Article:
Colombia: FARC On The Run From Itself


May 21,2008: Leftist leaders of FARC and Venezuela both have major credibility and performance problems. FARC is falling apart, at least according to captured gunmen and surrendering FARC leaders. In Venezuela, even the poor, who believed leftist Higo Chavez and elected him president, are disenchanted with all the rhetoric, and lack of performance. They are still poor, while Chavez spends all the oil money on making himself a regional hero. That includes giving FARC several hundred million dollars. FARC needs the money because it can't meet its payroll (for gunmen and corrupt government officials). Using terror to instill discipline no longer works as well as it used to. Those who don't get paid, don't perform. In some cases, FARC gunmen have turned on their leaders, killing them for a government reward. This has caused an increasing number of these FARC commanders to surrender or flee the country. Out in the bush, there's this growing feeling that there's no future in FARC.

May 18, 2008: The most senior women in FARC, Nelly Avila Moreno, surrendered after two weeks of negotiations. She feared that some of her subordinates were plotting to kill her for the reward (nearly $2 million) the government had on her head. Another FARC commander, Ivan Rios, was murdered two months ago by his chief of security for that reason. The killer recently collected over two million dollars in reward money. Moreno confirmed that FARC was falling apart. The constant pressure from the police and army had destroyed many of the money making activities (drugs and kidnapping, in particular), and it had become too dangerous for senior FARC commanders, like Moreno, to travel long distances to meet with the most senior FARC leaders. She had not been able to meet with them for two years, and was pretty much left to her own devices and ordered to hang on. Venezuela was seen as a potential savior, but Venezuelan leftists are in trouble now as well, and Moreno felt surrender was the only solution. She was faced with high levels of desertion, and subordinates who were tired of always being on the run from the security forces. Food was a problem, and too many of the rural population were now willing to tell the police when they had seen FARC personnel. A decade ago, FARC had nearly 18,000 fighters under arms. Now, fewer than 8,000 gunmen are out there, and many are inclined to surrender to the government, or just run away. In the last year alone, FARC lost over 4,000 people (38 percent were killed, the rest deserted or were captured). This is more than double the losses of 2006. Recruiting is more difficult, largely because FARC is no longer cool, or very safe. The FARC deserters come home and bad-mouth the organization, making it less likely that anyone from that area will join up. FARC has been having a hard time meeting the payroll, which also hurts hiring. Now that killing FARC commanders for the reward has become a popular goal for FARC members, the organization is going to have even more problems keeping it together.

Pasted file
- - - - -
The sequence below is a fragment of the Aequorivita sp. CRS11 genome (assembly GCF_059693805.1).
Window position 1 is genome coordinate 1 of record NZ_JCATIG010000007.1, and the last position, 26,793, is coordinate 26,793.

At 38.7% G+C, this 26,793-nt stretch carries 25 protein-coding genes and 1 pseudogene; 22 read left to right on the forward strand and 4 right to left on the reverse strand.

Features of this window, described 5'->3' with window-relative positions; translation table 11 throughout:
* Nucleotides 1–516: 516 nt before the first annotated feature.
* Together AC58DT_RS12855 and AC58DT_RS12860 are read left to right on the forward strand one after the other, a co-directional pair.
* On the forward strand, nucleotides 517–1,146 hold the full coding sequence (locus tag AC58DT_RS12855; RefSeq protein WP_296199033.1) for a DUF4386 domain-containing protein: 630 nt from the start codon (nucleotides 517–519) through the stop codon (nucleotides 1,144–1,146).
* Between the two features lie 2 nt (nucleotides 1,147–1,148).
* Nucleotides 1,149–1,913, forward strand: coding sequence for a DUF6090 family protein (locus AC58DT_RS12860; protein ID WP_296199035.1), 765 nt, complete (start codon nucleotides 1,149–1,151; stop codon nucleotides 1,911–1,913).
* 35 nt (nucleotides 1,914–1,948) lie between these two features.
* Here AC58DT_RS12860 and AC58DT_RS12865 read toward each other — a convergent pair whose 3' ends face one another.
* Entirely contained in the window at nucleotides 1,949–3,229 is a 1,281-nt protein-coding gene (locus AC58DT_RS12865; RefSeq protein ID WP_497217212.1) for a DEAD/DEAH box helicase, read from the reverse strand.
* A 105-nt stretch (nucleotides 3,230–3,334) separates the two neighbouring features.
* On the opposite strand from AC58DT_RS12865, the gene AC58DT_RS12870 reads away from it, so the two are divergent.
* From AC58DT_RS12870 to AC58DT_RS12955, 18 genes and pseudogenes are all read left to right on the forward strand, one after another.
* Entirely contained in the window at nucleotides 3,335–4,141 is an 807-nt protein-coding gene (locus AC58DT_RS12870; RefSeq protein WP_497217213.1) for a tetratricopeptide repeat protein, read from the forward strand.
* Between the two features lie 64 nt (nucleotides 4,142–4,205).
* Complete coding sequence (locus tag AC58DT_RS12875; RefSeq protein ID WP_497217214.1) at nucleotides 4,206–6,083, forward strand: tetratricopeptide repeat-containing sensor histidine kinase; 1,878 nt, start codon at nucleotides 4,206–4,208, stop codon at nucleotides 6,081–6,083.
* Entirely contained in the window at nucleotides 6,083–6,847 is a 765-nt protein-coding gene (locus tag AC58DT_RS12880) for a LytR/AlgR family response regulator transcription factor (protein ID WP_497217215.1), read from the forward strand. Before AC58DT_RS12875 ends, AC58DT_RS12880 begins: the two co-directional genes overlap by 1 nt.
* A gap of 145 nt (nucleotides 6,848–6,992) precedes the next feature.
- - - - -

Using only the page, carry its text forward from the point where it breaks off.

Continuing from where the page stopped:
May 15, 2008: Interpol (the international police organization) completed its examination of the three Toshiba laptops, two external hard drives and several memory sticks captured from a FARC camp in Ecuador last March. Interpol concluded that the data had not been tampered with. Venezuela blasted this announcement as another U.S. plot to quash the Bolivarian revolution. For most people in Colombia, the Interpol announcement was expected, as it seemed only natural that FARC and Chavez should support each other. Both are in trouble, and could complement each other. Chavez has oil revenue, and FARC has combat experience and terrorist muscle to help keep Chavez in power. As far as anyone knows, the deal for Venezuela to supply FARC with over $300 million, is still on. Venezuela is still allowing FARC gunmen to set up camp just across the border from Colombia, and use Venezuelan military facilities.

May 14, 2008: Fifteen former AUC rebel commanders have been extradited to the U.S. for prosecution on drug charges. The fifteen had continued to run their drug gangs, some from prison (where the amnesty deal had them serving short sentences. When the AUC finally disbanded two years, taking some 30,000 anti-leftist militiamen out of action, about ten percent reneged and returned to their lucrative part of the drug business. Leftist FARC and ELN have refused to surrender, and are now being picked apart by the army and police. The country finally grew tired of half a century of leftist violence, and turned on the rebels, who are now running for cover.

May 8, 2008: A former army officer, who took a bribe to murder ten anti-drug police, was sentenced to 54 years in prison. Several of his associates were also given long sentences. The criminal gangs that hired these officers tried to bribe the prosecutor, but were foiled. This trial was a big deal, because it showed that corrupt military and judicial officials were not beyond the law.


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